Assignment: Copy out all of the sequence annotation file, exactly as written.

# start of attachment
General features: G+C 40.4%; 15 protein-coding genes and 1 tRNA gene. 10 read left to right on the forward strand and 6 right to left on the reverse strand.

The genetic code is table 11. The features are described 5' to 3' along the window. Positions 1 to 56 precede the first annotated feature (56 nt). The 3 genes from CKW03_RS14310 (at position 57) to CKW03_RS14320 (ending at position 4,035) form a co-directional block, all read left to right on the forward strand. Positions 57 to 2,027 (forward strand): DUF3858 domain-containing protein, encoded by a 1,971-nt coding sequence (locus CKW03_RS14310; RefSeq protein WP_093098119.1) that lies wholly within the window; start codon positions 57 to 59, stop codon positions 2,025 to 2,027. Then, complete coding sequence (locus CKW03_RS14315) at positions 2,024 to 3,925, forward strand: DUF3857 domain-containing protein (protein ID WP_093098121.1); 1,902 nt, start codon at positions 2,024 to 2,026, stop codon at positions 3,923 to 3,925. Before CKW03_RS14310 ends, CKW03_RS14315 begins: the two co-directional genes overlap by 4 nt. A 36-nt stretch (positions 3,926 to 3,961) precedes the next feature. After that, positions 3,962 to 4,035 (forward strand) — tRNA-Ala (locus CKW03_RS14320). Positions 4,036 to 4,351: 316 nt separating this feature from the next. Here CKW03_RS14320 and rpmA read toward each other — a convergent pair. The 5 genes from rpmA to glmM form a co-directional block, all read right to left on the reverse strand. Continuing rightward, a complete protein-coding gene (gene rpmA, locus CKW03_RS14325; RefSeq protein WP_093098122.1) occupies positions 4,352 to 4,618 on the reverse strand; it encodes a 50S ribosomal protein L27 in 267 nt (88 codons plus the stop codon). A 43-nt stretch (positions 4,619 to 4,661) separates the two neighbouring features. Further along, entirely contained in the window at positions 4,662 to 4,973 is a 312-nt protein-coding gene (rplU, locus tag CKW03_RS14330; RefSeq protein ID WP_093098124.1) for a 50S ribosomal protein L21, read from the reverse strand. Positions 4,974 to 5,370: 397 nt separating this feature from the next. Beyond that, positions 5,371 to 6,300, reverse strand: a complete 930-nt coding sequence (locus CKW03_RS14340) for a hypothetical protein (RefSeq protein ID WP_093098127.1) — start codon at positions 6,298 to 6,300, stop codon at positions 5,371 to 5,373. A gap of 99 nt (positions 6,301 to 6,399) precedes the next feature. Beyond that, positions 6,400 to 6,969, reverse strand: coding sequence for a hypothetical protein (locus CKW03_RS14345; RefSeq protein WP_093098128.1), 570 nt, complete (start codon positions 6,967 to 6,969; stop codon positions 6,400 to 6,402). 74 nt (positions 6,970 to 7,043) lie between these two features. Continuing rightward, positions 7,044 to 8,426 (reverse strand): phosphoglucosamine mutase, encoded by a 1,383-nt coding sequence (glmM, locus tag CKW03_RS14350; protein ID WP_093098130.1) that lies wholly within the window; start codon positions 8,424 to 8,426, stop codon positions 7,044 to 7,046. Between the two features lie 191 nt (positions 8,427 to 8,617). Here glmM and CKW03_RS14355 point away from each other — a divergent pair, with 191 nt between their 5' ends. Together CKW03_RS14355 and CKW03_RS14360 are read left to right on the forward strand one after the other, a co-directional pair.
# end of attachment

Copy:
General features: G+C 40.4%; 15 protein-coding genes and 1 tRNA gene. 10 read left to right on the forward strand and 6 right to left on the reverse strand.

The genetic code is table 11. The features are described 5' to 3' along the window. Positions 1 to 56 precede the first annotated feature (56 nt). The 3 genes from CKW03_RS14310 (at position 57) to CKW03_RS14320 (ending at position 4,035) form a co-directional block, all read left to right on the forward strand. Positions 57 to 2,027 (forward strand): DUF3858 domain-containing protein, encoded by a 1,971-nt coding sequence (locus CKW03_RS14310; RefSeq protein WP_093098119.1) that lies wholly within the window; start codon positions 57 to 59, stop codon positions 2,025 to 2,027. Then, complete coding sequence (locus CKW03_RS14315) at positions 2,024 to 3,925, forward strand: DUF3857 domain-containing protein (protein ID WP_093098121.1); 1,902 nt, start codon at positions 2,024 to 2,026, stop codon at positions 3,923 to 3,925. Before CKW03_RS14310 ends, CKW03_RS14315 begins: the two co-directional genes overlap by 4 nt. A 36-nt stretch (positions 3,926 to 3,961) precedes the next feature. After that, positions 3,962 to 4,035 (forward strand) — tRNA-Ala (locus CKW03_RS14320). Positions 4,036 to 4,351: 316 nt separating this feature from the next. Here CKW03_RS14320 and rpmA read toward each other — a convergent pair. The 5 genes from rpmA to glmM form a co-directional block, all read right to left on the reverse strand. Continuing rightward, a complete protein-coding gene (gene rpmA, locus CKW03_RS14325; RefSeq protein WP_093098122.1) occupies positions 4,352 to 4,618 on the reverse strand; it encodes a 50S ribosomal protein L27 in 267 nt (88 codons plus the stop codon). A 43-nt stretch (positions 4,619 to 4,661) separates the two neighbouring features. Further along, entirely contained in the window at positions 4,662 to 4,973 is a 312-nt protein-coding gene (rplU, locus tag CKW03_RS14330; RefSeq protein ID WP_093098124.1) for a 50S ribosomal protein L21, read from the reverse strand. Positions 4,974 to 5,370: 397 nt separating this feature from the next. Beyond that, positions 5,371 to 6,300, reverse strand: a complete 930-nt coding sequence (locus CKW03_RS14340) for a hypothetical protein (RefSeq protein ID WP_093098127.1) — start codon at positions 6,298 to 6,300, stop codon at positions 5,371 to 5,373. A gap of 99 nt (positions 6,301 to 6,399) precedes the next feature. Beyond that, positions 6,400 to 6,969, reverse strand: coding sequence for a hypothetical protein (locus CKW03_RS14345; RefSeq protein WP_093098128.1), 570 nt, complete (start codon positions 6,967 to 6,969; stop codon positions 6,400 to 6,402). 74 nt (positions 6,970 to 7,043) lie between these two features. Continuing rightward, positions 7,044 to 8,426 (reverse strand): phosphoglucosamine mutase, encoded by a 1,383-nt coding sequence (glmM, locus tag CKW03_RS14350; protein ID WP_093098130.1) that lies wholly within the window; start codon positions 8,424 to 8,426, stop codon positions 7,044 to 7,046. Between the two features lie 191 nt (positions 8,427 to 8,617). Here glmM and CKW03_RS14355 point away from each other — a divergent pair, with 191 nt between their 5' ends. Together CKW03_RS14355 and CKW03_RS14360 are read left to right on the forward strand one after the other, a co-directional pair.